The Eastern mail to Boston, three times weekly via New London and three times via Hartford, Springfield, and Worcester, left at 6 A. M., and arrived at the same hour of the third day. The Southern mail to Philadelphia left at 12.30 P. M., and arrived at 6 A. M. The postage of a single letter, which was required to be on a single sheet, hence to Philadelphia, was 12­1/2 cents; to Albany, Boston, and Washington, 18­3/4 cents, and to any place, however short the distance, as hence to Harlem, 6­1/4 cents. In determining the rate it was doubled, tripled, etc., for every additional piece of detached paper. Envelopes, except for Government documents, were unknown. Foreign postal arrangements were very different from those of this time. Instead of depositing letters in the Post­office, letter­bags in general were furnished by the agents or consigners of vessels and kept at their offices, and in these the letters were deposited; but the bags for the European vessels were kept in the Tontine Coffee House (Merchants' Exchange), where subscribers to the Exchange, or members thereof, had the privilege of depositing their letters, but non-subscribers were charged twenty­five cents per letter. The name of a vessel arriving off the port was known by distinguishing letters painted on her foretopsail, which were observed from a lookout station at the Narrows, and indicated to the observer at the Battery, in clear weather, by the operation of the ancient telegraph.

The daily morning and evening papers were the New York Gazette, established in 1725 as a weekly and in 1809 as a daily, at 116 Pearl Street, by Lang & Turner, now in Hanover Square; Mercantile Advertiser, by Butler & Heyer, in 1807, at 159 Pearl Street, and in this year at 83 Pine Street; The Advocate, by M. M. Noah, in 1813 at 73 Pine Street; New York Evening Post, established November 16, 1801, by William Coleman, 106 and 108 Pine Street, then by Michael Burnham, a printer at 42 Pine Street; New York Courier, established the year previous at 87 Pearl Street; Commercial Advertiser, first published in 1793 by Noah Webster, and known as The Spectator, then changed as above; the weekly edition being termed The New York Spectator, in 1805­06, at 69 Pine Street, and in this year at 60 Wall Street, by William L. Stone, and later, 1820, with Francis Hall. Sunday editions of a newspaper were unknown, and all papers were delivered by the publishers at the offices or dwellings of the subscribers. Advertising at this period, and for fully fifty years after, was practiced on a very different basis from that of the present time. Merchants, packet agents, etc., then advertised by the year for forty dollars, and they could have as many advertisements as they thought proper. They did not occupy the space that is required by many at this time, as they did not resort to ad captandum and " displayed', headings and matter. Printing was executed by hand, the form, instead of being inked by a roller as was later practiced, was inked by a boy wielding a pad and a ball, who was known as the printer's devil. The contrast between the newspapers of that time and of the present-not always and altogether in favor of the modern production-is perhaps as great as any contrast of the two periods that can be pointed out.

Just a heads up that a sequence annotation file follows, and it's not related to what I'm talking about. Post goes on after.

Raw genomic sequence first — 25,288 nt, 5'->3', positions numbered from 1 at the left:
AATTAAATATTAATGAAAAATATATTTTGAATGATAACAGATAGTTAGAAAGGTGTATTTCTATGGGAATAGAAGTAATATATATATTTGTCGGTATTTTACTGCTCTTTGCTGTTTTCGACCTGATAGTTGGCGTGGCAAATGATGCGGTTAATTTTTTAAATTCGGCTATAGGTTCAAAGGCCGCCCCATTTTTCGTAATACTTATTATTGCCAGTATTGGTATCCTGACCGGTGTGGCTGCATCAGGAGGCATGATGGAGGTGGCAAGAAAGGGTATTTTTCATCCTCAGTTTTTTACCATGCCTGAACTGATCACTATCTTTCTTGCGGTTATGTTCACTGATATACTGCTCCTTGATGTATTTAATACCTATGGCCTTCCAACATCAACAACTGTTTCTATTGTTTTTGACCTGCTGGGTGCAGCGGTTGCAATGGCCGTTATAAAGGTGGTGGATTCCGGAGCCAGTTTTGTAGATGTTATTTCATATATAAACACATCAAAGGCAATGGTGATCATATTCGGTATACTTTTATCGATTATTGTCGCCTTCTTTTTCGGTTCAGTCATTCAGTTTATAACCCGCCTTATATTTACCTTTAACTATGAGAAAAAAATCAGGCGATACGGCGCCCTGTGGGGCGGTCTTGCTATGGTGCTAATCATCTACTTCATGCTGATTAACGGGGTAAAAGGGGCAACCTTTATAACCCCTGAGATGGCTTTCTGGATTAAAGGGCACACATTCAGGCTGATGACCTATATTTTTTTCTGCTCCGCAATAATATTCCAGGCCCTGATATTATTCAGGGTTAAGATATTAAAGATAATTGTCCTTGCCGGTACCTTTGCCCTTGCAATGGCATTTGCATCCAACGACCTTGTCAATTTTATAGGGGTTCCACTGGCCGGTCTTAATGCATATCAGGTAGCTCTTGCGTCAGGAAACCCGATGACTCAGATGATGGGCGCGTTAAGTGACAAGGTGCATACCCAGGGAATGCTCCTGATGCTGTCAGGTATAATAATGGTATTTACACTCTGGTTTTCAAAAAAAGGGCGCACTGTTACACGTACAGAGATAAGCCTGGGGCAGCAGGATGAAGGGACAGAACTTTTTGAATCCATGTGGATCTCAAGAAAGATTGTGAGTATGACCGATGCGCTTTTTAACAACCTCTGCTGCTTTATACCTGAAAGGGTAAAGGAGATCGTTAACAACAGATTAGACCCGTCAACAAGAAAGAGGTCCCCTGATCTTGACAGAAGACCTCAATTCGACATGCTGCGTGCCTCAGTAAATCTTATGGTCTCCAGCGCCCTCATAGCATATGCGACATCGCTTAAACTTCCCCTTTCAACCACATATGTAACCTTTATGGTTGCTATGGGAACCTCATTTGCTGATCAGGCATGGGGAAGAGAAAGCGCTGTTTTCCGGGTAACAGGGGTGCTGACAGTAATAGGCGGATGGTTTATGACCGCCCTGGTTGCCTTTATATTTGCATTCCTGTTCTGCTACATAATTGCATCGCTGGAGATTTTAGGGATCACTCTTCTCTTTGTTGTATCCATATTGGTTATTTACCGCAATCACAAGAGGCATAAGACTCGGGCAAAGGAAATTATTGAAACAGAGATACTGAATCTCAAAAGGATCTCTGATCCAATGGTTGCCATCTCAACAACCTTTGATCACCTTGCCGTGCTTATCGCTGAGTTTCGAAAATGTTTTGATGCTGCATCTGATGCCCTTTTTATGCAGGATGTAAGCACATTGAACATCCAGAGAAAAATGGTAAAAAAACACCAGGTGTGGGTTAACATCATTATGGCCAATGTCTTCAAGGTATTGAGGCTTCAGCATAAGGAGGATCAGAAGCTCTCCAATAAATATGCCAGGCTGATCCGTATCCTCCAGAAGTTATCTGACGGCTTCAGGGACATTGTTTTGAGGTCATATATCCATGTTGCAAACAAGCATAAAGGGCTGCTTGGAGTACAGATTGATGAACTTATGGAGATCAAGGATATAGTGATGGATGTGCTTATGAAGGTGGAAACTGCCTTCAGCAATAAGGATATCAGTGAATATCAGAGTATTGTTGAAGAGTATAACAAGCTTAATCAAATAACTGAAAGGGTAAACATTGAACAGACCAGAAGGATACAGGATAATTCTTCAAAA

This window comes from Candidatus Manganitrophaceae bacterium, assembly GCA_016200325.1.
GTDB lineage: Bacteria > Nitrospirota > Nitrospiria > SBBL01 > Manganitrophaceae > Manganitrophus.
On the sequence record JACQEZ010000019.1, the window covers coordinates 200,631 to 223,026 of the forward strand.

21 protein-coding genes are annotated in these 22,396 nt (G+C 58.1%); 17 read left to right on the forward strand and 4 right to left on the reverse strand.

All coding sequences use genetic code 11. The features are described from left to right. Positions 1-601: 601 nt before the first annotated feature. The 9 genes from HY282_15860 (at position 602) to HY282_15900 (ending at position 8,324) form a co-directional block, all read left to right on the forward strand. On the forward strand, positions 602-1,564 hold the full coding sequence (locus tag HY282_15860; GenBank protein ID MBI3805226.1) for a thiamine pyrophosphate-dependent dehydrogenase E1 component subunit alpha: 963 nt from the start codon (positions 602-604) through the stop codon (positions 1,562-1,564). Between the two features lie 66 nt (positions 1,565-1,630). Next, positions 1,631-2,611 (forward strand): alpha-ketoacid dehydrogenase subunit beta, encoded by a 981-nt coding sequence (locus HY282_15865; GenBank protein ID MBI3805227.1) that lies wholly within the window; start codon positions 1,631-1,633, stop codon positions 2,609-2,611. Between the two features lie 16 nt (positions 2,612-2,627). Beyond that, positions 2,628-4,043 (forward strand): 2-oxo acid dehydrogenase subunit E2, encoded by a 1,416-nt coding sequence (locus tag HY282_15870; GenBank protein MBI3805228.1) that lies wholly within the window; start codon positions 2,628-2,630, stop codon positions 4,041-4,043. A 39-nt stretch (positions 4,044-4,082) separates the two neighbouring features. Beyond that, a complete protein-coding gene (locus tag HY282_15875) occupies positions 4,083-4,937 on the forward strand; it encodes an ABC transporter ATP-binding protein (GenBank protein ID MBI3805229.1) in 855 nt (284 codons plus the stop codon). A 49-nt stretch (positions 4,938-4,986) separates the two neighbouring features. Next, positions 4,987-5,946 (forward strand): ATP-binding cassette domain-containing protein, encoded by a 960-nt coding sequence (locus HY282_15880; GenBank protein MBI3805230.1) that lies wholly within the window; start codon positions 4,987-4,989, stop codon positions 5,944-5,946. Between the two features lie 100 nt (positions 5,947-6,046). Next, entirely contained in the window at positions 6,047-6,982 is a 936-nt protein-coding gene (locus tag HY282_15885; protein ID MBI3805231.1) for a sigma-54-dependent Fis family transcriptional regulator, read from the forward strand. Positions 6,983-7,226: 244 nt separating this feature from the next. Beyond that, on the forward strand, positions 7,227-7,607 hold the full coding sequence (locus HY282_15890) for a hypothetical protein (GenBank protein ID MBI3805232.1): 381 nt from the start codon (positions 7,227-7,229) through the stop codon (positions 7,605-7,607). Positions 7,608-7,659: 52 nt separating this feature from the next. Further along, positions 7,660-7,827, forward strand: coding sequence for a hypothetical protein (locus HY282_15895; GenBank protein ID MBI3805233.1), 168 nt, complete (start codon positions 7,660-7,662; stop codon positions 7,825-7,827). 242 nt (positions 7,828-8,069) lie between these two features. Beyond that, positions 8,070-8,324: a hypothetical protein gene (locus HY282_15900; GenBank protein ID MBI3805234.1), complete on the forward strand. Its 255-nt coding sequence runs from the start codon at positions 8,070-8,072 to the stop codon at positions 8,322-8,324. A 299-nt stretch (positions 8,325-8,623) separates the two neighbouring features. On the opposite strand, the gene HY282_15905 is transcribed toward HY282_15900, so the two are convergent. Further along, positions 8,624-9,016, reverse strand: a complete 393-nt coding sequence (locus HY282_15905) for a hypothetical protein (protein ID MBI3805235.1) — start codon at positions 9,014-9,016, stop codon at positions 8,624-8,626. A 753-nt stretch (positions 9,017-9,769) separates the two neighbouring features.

In the absence of sewer discharge into the slips on our river front, the water was so clear that fish were readily taken in the river, and porgies so plentiful that they were hawked about the streets for one cent apiece; the average price at this time (1894) being twelve cents per pound. Off the bridge to Castle Garden, afterward (1823) removed and the entire space between the fort and the shore filled in, there was excellent fishing for striped bass, weakfish, drum, etc., in their seasons. The house of Peter G. Stuyvesant was remotely out of the town, being east of the First Avenue and between Eighth and Ninth streets, and that of Nicholas W. Stuyvesant was between Thirteenth and Sixteenth streets and Avenue A and First Avenue. (See pp. 76 and 318.)

The banks of deposit and discount at this period were the Bank of New York, 1784, No. 125 Pearl Street, 1798, No. 32 Wall, corner William Street, its present location; Manhattan, 1800, 23 Wall Street; Bank of America, 1812, corner of Wall and William streets; City, 1812, 38 Wall Street; America, 1814, 17 Wall Street; Merchants', 25, Mechanics,, 16, Pheonix (N. Y. Manufacturing Co.) at 24, Union at 17, and Exchange, 29 Wall Street and Branch Bank of the United States at 65 Broadway; and fourteen Insurance Companies-Fire and Marine.

The numbers of Wall Street differed from those of the present time.

The combined number of Roman Catholics in the States of New York and New Jersey was estimated at thirteen thousand; this would give not to exceed four thousand for the city of New York.